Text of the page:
Who doesn’t love receiving gifts, right? Whether it’s your birthday, your wedding day, or any festival, receiving a thoughtful present is always a great experience. But, here’s the catch – along with that shiny gift wrap, there can be some tax-related strings attached.
As per the IT Act, any gift in the form of cash, cheque, movable, or immovable property is taxable in the hands of the receiver.
Which gifts are taxable and who pays the tax?
Any sum of money or an immovable asset like a house or land received is a gift. Gifts also include movable assets like shares, jewellery, art pieces, and more. Any of these gifts received will be taxable if their monetary value exceeds ₹50,000. The gifts are taxable only in the hands of the receiver and not the sender.
What if you receive gifts from your spouse or parents?
When you receive gifts from relatives like parents, siblings, or spouse, it will not be taxed irrespective of the amount of gift received. A friend is not included in the definition of a relative You can read more on who all are relatives as per the IT Act, here.
Gift received on the occasion of marriage, death & inheritance is not charged to tax.
Let’s take a few situations with different types of gifts received and their taxation.
When you receive shares and securities as a gift
Gifting appreciating assets like shares and securities has become very common recently. When you receive shares as a gift, there are two transactions,
1. When you receive the shares(transfer of ownership),
If the monetary value (FMV) of shares & securities is more than INR 50,000, such gift is an IFOS income and taxed at slab rates. It’ll be exempt if received from a relative.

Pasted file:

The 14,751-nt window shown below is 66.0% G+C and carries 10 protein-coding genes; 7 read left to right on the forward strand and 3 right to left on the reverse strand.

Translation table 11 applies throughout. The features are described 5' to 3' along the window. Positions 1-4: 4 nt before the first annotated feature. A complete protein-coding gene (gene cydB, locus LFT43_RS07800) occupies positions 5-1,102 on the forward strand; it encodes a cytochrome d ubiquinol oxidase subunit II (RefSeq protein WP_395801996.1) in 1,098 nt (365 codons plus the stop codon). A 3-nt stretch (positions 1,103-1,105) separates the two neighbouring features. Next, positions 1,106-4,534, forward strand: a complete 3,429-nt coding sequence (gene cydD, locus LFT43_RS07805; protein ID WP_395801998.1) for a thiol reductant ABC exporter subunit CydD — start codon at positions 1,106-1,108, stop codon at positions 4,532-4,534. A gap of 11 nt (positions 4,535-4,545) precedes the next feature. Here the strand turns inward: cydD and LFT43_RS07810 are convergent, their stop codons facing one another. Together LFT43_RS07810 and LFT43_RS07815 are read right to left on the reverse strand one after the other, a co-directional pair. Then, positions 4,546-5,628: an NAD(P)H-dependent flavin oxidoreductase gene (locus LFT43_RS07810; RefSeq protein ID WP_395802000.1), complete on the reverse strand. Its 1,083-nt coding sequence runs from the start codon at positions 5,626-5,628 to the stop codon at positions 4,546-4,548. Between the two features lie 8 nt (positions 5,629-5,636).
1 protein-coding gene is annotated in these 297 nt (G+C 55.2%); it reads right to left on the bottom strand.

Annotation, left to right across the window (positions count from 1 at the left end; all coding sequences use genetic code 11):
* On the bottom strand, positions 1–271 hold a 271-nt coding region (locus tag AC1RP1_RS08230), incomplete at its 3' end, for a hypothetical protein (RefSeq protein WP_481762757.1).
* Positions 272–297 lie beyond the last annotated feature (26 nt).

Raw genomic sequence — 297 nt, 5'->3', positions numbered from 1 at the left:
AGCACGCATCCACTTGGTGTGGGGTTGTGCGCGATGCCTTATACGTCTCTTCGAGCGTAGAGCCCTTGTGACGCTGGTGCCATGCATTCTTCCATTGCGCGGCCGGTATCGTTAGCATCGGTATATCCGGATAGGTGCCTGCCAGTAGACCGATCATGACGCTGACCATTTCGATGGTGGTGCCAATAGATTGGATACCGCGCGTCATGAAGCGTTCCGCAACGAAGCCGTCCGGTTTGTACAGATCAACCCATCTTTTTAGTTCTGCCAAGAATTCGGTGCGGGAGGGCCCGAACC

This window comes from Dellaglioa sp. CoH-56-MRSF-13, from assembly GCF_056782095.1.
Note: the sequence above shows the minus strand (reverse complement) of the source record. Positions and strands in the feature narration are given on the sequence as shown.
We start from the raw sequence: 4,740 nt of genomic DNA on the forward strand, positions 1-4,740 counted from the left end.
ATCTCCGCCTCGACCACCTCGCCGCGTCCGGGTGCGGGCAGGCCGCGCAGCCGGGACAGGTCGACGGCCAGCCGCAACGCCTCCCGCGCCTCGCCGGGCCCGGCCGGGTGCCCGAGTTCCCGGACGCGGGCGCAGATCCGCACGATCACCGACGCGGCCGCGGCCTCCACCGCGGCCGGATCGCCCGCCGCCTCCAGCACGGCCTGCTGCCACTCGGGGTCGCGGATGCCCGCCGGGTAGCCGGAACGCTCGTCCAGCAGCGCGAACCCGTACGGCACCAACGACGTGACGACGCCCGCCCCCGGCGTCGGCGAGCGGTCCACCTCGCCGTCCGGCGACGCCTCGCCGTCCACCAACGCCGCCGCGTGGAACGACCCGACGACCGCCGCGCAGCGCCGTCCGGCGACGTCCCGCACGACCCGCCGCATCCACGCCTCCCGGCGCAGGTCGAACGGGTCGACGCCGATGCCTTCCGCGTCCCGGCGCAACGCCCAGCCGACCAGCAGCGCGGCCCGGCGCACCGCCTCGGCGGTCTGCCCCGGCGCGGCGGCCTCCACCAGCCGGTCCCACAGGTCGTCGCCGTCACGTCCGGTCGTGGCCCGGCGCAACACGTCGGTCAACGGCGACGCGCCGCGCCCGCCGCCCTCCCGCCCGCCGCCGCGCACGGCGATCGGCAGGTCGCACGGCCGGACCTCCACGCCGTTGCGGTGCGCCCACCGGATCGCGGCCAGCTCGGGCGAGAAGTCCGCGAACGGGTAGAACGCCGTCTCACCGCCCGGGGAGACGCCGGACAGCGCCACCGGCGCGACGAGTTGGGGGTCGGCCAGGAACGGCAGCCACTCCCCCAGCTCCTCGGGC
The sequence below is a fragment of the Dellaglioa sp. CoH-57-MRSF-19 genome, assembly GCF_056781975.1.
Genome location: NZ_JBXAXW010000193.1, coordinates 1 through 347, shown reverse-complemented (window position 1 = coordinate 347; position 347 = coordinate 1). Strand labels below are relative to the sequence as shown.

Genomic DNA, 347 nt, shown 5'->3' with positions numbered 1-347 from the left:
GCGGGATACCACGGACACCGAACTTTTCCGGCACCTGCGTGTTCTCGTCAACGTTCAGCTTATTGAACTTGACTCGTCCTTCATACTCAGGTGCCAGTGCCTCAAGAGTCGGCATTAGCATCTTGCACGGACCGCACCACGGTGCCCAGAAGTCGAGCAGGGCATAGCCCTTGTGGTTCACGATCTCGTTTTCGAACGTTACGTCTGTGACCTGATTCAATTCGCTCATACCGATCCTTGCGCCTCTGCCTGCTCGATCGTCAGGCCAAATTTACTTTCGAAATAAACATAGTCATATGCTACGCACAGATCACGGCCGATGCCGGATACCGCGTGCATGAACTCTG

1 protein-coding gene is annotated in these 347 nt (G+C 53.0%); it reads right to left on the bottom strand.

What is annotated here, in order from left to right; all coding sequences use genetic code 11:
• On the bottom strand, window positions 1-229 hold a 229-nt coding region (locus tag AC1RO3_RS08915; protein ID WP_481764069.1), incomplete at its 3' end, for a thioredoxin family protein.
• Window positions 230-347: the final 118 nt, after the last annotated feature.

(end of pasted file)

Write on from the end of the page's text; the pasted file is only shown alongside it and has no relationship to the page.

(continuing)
2. When you sell the shares,
Capital Gains tax would arise on the sale of shares. The holding period will be calculated from the date when the previous owner(sender of the gift) purchased the shares. In the case of equity shares, if the shares are held for more than 12 months, long-term capital gains will arise. If the shares are sold before 12 months, there will be short-term capital gains. Read more on how capital gains will be taxed, here!
When you receive gold as a gift
Gifting gold still remains an integral part of Indian culture. If you receive gold from non-relatives, it’ll be taxable. Same as in the case of shares, if the FMV is more than ₹50,000 then tax will be levied at a slab rate.
Later, when the gold is sold, the capital gains will be taxable. If the gold is held for less than 3 years, there will be short-term gains. If the gold is held for more than 3 years, there will be long-term gains.
In the case of immovable property like land, or property, as a gift, the taxation is similar to taxation on gold as a gift.
How to report such gifts in the ITR?
The gift received is reported under the head “Income From Other Sources”. If the gift received is not taxable, it will be reported under the exempt income head.
Read about more on Tax on Gifted Shares & Securities - Learn by Quicko
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